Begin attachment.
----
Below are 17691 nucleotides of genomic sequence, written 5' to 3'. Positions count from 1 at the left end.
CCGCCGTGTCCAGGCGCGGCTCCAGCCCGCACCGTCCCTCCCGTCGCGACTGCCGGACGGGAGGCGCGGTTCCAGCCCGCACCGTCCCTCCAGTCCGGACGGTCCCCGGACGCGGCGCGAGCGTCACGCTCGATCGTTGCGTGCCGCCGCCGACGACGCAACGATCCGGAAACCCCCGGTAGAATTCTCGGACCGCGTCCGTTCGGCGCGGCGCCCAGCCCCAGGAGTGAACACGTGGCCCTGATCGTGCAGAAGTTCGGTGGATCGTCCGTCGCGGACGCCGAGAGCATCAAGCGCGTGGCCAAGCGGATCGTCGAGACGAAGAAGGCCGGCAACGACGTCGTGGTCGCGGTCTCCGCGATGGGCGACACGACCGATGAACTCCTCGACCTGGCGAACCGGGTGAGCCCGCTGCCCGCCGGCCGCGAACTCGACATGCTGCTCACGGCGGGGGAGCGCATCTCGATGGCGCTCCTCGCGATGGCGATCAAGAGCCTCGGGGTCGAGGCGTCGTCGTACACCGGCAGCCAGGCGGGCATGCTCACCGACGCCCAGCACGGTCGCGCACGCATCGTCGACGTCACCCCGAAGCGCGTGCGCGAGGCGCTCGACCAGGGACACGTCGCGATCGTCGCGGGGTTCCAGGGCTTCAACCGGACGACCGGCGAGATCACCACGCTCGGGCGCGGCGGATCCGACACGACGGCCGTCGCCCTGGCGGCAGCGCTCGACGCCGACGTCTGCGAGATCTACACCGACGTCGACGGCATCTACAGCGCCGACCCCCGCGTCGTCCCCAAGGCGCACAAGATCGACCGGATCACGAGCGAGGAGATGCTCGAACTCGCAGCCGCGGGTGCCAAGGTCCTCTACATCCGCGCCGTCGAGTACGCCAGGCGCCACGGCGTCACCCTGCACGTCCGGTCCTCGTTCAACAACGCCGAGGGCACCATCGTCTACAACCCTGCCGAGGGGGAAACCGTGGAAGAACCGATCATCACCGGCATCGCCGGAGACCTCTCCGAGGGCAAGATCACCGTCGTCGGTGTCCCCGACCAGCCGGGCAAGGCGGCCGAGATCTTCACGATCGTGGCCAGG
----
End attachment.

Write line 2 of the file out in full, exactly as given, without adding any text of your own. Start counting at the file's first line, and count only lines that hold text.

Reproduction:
CCGCCGTGTCCAGGCGCGGCTCCAGCCCGCACCGTCCCTCCCGTCGCGACTGCCGGACGGGAGGCGCGGTTCCAGCCCGCACCGTCCCTCCAGTCCGGACGGTCCCCGGACGCGGCGCGAGCGTCACGCTCGATCGTTGCGTGCCGCCGCCGACGACGCAACGATCCGGAAACCCCCGGTAGAATTCTCGGACCGCGTCCGTTCGGCGCGGCGCCCAGCCCCAGGAGTGAACACGTGGCCCTGATCGTGCAGAAGTTCGGTGGATCGTCCGTCGCGGACGCCGAGAGCATCAAGCGCGTGGCCAAGCGGATCGTCGAGACGAAGAAGGCCGGCAACGACGTCGTGGTCGCGGTCTCCGCGATGGGCGACACGACCGATGAACTCCTCGACCTGGCGAACCGGGTGAGCCCGCTGCCCGCCGGCCGCGAACTCGACATGCTGCTCACGGCGGGGGAGCGCATCTCGATGGCGCTCCTCGCGATGGCGATCAAGAGCCTCGGGGTCGAGGCGTCGTCGTACACCGGCAGCCAGGCGGGCATGCTCACCGACGCCCAGCACGGTCGCGCACGCATCGTCGACGTCACCCCGAAGCGCGTGCGCGAGGCGCTCGACCAGGGACACGTCGCGATCGTCGCGGGGTTCCAGGGCTTCAACCGGACGACCGGCGAGATCACCACGCTCGGGCGCGGCGGATCCGACACGACGGCCGTCGCCCTGGCGGCAGCGCTCGACGCCGACGTCTGCGAGATCTACACCGACGTCGACGGCATCTACAGCGCCGACCCCCGCGTCGTCCCCAAGGCGCACAAGATCGACCGGATCACGAGCGAGGAGATGCTCGAACTCGCAGCCGCGGGTGCCAAGGTCCTCTACATCCGCGCCGTCGAGTACGCCAGGCGCCACGGCGTCACCCTGCACGTCCGGTCCTCGTTCAACAACGCCGAGGGCACCATCGTCTACAACCCTGCCGAGGGGGAAACCGTGGAAGAACCGATCATCACCGGCATCGCCGGAGACCTCTCCGAGGGCAAGATCACCGTCGTCGGTGTCCCCGACCAGCCGGGCAAGGCGGCCGAGATCTTCACGATCGTGGCCAGG